Who defines good patient experience?
Have you ever been in a store, where you found what you were looking for – quickly even – but your experience was so bad you vowed never to go back again? The same is true in health care, though the stakes are so much higher. It’s not just about getting care quickly. Your experience as a patient matters – not only for your perception of your care, but for your outcome.
Studies have shown good patient experience leads to better treatment adherence and more open communication from patients, which leads to better diagnosis. It can also reduce the anxiety we can feel when receiving medical care, which goes a long way toward empowering patients to be active participants in their health care.
But how do we know what constitutes a “good” patient experience? As Dr. Leana Wen says in an NPR story about one man’s terrible experience in a hospital setting, “The objective measures that health care workers focus on are necessary, but they’re not enough by themselves.” Patient experience should be part of the equation for good health care, as much as quality care and cost.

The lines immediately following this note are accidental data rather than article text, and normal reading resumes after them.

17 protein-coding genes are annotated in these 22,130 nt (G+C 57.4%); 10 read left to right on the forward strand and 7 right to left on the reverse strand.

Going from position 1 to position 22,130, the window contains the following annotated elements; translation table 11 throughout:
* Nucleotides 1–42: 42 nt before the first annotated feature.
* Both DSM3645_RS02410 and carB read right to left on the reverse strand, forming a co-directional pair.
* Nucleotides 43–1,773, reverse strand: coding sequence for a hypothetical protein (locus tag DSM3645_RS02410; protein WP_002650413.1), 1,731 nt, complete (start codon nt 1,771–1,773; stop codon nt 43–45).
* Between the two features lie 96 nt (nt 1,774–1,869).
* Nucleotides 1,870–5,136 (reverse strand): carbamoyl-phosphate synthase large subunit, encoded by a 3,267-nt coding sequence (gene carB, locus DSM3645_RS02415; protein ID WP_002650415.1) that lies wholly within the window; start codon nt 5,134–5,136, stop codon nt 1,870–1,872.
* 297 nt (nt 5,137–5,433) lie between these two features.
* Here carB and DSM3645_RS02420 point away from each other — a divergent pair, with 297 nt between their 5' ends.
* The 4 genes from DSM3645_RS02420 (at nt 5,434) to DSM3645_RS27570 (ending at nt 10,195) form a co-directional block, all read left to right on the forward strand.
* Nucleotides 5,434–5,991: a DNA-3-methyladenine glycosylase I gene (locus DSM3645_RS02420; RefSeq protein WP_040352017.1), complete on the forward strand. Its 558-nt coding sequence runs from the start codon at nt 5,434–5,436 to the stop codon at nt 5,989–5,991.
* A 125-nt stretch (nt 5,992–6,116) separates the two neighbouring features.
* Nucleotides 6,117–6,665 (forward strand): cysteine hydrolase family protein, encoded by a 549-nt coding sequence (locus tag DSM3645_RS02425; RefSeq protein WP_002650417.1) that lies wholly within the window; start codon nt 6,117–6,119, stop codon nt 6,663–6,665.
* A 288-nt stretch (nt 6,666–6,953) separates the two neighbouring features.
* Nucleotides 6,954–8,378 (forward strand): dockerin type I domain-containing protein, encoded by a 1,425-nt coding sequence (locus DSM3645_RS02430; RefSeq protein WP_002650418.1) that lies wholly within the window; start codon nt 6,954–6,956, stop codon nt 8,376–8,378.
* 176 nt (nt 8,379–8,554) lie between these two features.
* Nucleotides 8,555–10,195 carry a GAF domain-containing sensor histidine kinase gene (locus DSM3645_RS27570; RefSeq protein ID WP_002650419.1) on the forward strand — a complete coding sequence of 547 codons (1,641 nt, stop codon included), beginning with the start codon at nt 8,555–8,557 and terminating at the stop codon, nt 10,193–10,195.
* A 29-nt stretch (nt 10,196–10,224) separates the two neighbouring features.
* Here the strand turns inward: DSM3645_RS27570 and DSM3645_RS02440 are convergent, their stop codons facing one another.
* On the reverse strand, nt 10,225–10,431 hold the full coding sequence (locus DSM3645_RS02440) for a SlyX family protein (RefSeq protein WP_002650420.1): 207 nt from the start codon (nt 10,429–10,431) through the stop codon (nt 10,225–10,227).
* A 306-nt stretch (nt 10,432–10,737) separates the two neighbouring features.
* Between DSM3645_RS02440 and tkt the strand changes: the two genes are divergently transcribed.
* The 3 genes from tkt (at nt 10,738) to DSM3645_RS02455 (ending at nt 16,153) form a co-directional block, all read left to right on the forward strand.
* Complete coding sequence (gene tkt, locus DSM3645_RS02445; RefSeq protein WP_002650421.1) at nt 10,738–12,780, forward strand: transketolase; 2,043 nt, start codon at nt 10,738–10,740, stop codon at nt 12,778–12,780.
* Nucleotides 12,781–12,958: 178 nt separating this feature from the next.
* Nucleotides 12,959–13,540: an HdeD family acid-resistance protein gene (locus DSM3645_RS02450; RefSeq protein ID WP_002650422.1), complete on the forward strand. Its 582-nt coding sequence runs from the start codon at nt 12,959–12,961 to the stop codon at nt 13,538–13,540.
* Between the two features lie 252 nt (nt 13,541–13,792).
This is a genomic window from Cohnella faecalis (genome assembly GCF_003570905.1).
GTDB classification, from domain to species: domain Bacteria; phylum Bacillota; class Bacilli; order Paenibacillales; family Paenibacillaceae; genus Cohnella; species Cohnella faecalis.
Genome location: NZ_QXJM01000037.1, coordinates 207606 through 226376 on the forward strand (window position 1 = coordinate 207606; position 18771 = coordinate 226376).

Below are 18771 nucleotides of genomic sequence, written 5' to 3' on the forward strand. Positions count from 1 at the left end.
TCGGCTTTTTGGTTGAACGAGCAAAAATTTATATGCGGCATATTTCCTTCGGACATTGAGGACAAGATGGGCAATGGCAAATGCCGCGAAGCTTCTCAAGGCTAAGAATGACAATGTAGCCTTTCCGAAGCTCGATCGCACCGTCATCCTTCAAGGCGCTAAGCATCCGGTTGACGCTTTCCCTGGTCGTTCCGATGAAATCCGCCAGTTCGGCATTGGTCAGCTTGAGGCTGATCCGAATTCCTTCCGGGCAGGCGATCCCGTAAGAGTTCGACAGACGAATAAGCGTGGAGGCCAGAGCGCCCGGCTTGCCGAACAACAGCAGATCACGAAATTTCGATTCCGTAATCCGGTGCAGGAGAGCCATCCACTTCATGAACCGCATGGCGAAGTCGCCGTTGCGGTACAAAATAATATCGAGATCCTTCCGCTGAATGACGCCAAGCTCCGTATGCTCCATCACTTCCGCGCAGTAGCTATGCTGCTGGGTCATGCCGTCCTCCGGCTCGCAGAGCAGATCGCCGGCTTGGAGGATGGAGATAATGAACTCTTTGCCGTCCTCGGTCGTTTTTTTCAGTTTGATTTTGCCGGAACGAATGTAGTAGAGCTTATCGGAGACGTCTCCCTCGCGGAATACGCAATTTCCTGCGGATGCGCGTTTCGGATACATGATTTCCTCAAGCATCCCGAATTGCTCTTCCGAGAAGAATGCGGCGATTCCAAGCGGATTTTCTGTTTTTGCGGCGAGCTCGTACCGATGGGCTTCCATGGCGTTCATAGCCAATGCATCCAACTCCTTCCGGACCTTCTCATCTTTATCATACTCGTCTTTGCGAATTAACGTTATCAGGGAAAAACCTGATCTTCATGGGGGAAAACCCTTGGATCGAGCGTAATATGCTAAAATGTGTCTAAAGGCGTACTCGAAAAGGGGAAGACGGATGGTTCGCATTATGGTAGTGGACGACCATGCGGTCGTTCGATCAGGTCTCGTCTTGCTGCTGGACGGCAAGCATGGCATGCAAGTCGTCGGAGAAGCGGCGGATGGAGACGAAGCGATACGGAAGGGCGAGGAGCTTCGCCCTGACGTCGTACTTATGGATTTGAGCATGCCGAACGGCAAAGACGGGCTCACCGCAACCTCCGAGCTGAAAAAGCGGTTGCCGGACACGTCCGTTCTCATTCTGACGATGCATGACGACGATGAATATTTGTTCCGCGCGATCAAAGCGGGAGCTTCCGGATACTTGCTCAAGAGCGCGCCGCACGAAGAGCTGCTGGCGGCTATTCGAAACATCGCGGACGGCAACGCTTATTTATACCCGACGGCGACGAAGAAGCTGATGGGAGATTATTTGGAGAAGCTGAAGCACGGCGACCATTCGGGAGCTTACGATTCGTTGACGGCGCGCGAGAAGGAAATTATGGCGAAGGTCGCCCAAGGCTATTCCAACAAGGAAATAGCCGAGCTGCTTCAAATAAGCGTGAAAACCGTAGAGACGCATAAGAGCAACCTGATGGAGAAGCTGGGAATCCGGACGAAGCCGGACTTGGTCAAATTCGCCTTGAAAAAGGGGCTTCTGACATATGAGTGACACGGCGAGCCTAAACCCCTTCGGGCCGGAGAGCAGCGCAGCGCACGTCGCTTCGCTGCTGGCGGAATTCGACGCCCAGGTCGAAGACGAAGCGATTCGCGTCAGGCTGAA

That’s why the Alliance has been asking patients regularly about their experience with primary care providers and publishing the results. Using a nationally approved survey instrument, the Alliance measures patient experience at the medical group and clinic level, so if you are in the Puget Sound, you can see how your medical group or clinic performs on these measures. The last survey, with results published in 2014, asked 90,000 people in the Puget Sound region questions that fit into four categories:
- How often patients were able to get timely appointments, care and information.
- How often providers communicated well with patients.
- How often office staff were helpful, courteous and respectful.
- The patient’s overall rating of the provider.
Starting this fall, we will begin conducting our third patient experience survey, this time to a broader geography including the Mt. Vernon, Bellingham and Spokane areas as well as parts of central Washington, so stay tuned for results. We are curious to learn how things have changed as the health care system has placed greater emphasis on patient experience and its impact on quality and value.